The continuous journey of recertification promotes constructive habits that will improve anyone’s professional success. Given the positive outcomes, I think everyone should urgently commit to the opportunities provided by ASQ to achieve professional distinction.
Vancouver, British Columbia
Quality Managers Involved in Everything
Russ Westcott’s article (“The Metamorphosis of the Quality Professional,” October 2004, p. 22) was informative, well intended and well written; however, I disagree that the roles of quality professionals will disappear within the next eight to 10 years.
I am a quality manager in a metal forming job shop registered to ISO 9001 and AS9100, and I believe the duties of the quality professional are expanding greatly. As the management representative for ISO 9001 and AS9100, I am required to develop an increasing amount of specialization, and the organization is even more dependent on me.
Considering the typical quality manager is involved in everything from contract review, design reviews, quality planning, auditing, training, nonconforming product, corrective and preventive actions, document control, management reviews, continual improvement and supervising the quality department, I do not see the quality manager’s role disappearing.
Many of our customers require final product inspection based on sampling plans, compliance certificates and process capability data to accompany each shipment. Pratt & Whitney Aircraft, for example, requires two individuals from the quality department to be designated quality representatives and provide an overinspection function.
I don’t think Pratt & Whitney Aircraft, General Electric, Honeywell, Boeing, Raytheon, Ford, General Motors, DaimlerChrysler or any other defense, automotive, nuclear or medical device manufacturer sees the role of the quality professional disappearing, either.
HOWARD M. HERMAN
Quality Professionals Must Admit Deficiencies
Russ Westcott’s article gave me the vision I have been searching for. I am an ASQ certified Six Sigma Black Belt and quality engineer with 10 years’ experience in high tech manufacturing, and I am frustrated with the basis of HR performance evaluations. This article organizes all the bits and pieces into a useful format and gives a clear direction to anyone with the same frustrations.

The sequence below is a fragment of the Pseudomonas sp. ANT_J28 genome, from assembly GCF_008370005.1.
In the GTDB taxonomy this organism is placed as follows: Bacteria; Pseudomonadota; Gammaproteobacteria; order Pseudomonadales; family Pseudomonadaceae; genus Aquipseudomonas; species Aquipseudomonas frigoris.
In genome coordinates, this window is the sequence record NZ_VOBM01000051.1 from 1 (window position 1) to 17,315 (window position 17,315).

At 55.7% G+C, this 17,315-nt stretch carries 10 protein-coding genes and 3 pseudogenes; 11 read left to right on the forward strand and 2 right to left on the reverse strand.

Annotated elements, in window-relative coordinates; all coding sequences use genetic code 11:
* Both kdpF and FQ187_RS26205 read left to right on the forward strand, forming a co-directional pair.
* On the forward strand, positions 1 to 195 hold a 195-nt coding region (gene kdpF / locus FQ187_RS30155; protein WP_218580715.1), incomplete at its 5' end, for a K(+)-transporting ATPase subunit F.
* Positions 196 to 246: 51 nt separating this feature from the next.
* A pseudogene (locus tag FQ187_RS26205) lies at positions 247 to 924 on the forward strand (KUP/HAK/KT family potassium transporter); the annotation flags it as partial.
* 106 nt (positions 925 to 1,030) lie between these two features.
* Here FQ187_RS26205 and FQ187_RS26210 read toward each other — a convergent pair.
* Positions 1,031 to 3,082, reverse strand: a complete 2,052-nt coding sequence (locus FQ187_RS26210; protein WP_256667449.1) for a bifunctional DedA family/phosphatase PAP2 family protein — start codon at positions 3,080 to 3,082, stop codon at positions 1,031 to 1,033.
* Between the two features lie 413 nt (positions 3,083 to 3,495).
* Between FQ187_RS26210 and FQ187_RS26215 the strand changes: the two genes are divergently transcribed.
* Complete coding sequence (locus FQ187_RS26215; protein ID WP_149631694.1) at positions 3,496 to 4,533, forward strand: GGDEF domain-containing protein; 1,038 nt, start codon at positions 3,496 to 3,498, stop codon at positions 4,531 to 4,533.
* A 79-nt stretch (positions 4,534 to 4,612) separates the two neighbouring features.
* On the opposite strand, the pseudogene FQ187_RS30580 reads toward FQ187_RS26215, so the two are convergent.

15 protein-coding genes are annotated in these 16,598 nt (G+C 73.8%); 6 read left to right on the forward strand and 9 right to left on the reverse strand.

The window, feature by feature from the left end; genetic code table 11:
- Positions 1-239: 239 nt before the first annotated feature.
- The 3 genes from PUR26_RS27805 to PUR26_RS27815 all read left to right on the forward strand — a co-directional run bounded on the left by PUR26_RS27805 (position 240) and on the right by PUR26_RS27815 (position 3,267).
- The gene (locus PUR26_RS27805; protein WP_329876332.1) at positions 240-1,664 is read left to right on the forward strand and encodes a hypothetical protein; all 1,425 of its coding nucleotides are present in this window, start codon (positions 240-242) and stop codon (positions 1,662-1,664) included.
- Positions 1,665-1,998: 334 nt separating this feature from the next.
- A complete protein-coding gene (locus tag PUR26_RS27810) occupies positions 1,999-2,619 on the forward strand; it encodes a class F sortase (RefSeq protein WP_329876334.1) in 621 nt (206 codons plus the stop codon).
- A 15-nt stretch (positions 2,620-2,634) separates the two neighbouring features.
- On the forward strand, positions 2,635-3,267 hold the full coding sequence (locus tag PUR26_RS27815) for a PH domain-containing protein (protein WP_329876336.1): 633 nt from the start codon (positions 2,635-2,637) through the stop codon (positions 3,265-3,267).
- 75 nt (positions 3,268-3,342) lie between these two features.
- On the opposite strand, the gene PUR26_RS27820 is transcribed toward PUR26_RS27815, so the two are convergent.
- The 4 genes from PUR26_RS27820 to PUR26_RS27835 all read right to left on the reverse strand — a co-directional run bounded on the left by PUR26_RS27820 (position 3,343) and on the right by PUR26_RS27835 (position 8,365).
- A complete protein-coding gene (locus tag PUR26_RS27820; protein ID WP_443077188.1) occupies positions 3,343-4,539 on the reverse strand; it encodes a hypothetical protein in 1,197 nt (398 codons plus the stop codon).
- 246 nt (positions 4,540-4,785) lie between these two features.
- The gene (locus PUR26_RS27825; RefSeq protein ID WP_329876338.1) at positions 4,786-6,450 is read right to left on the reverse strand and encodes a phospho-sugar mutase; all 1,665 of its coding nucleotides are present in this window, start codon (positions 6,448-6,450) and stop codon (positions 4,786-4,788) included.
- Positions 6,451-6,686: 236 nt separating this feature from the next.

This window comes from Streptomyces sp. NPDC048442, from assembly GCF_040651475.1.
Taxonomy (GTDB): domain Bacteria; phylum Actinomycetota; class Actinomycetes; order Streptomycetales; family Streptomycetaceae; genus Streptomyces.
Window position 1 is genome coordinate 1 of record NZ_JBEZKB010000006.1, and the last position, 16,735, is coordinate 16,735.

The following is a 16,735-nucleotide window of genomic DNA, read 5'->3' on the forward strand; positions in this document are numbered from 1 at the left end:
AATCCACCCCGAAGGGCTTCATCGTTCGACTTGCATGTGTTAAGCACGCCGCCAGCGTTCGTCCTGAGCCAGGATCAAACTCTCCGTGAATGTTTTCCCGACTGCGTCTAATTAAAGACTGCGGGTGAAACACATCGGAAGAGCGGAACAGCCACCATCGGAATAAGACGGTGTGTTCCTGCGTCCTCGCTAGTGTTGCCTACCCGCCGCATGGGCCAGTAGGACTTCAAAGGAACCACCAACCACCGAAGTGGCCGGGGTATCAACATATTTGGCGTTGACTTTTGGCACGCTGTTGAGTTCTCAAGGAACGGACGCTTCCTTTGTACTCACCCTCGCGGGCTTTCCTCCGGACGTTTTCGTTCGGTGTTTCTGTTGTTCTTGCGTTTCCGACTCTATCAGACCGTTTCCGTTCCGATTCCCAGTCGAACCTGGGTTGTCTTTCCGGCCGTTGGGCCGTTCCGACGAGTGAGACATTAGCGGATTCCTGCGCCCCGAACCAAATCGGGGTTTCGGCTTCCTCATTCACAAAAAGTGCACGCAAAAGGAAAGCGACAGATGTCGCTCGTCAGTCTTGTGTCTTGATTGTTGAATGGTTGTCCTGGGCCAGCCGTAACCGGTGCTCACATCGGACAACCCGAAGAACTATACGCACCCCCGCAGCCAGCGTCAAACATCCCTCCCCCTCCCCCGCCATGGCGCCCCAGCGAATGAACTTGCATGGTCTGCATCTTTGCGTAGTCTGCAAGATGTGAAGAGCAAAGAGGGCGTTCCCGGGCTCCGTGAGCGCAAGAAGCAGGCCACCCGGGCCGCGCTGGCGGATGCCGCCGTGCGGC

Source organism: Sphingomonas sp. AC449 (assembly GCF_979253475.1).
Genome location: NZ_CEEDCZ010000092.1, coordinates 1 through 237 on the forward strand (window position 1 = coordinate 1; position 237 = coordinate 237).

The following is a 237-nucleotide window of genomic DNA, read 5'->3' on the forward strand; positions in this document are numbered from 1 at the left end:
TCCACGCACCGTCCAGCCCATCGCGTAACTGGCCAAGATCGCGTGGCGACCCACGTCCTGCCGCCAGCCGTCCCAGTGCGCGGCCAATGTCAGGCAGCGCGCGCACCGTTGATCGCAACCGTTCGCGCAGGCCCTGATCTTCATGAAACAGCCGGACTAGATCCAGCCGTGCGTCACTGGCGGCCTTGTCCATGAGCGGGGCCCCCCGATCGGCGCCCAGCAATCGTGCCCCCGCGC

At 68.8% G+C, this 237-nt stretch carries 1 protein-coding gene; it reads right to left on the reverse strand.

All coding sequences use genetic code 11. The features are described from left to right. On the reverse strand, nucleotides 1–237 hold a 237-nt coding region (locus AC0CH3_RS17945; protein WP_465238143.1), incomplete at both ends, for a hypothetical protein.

I have been trying to put the material from the article into a spreadsheet and use the KESAA Factors to rate my knowledge, training and expertise in all areas. My first objective is to reduce the variation between the areas.
After reading the article, my company’s HR career trainer said, “Wow! This is so right for anybody. I am going to pass it along to my colleagues who are currently working on the new performance management system.”
As with all other career planning methods or improvement strategies, the usefulness of the tool is realized only if the professional has the bones or experience to admit to his or her deficiencies. I doubt I would have been wise enough to realize the potential of this article during the first three years of my career.
The bell of negligence rang loud at the mention of quality roles being merged into other positions in the near future. Perhaps many of us are already seeing this in some form or another. My company recognizes quality management as a separate department only at the corporate level; the engineers serve the quality function at the design and process levels. These engineers recognize it, plan for it and consistently use it.
The goal of the quality professional is to work toward making his or her position unnecessary. This brings into focus the need to reinvent oneself because it is critical to both doing the job right and personal survival. The roadmap to the vision of continuous metamorphosis is what I have been missing.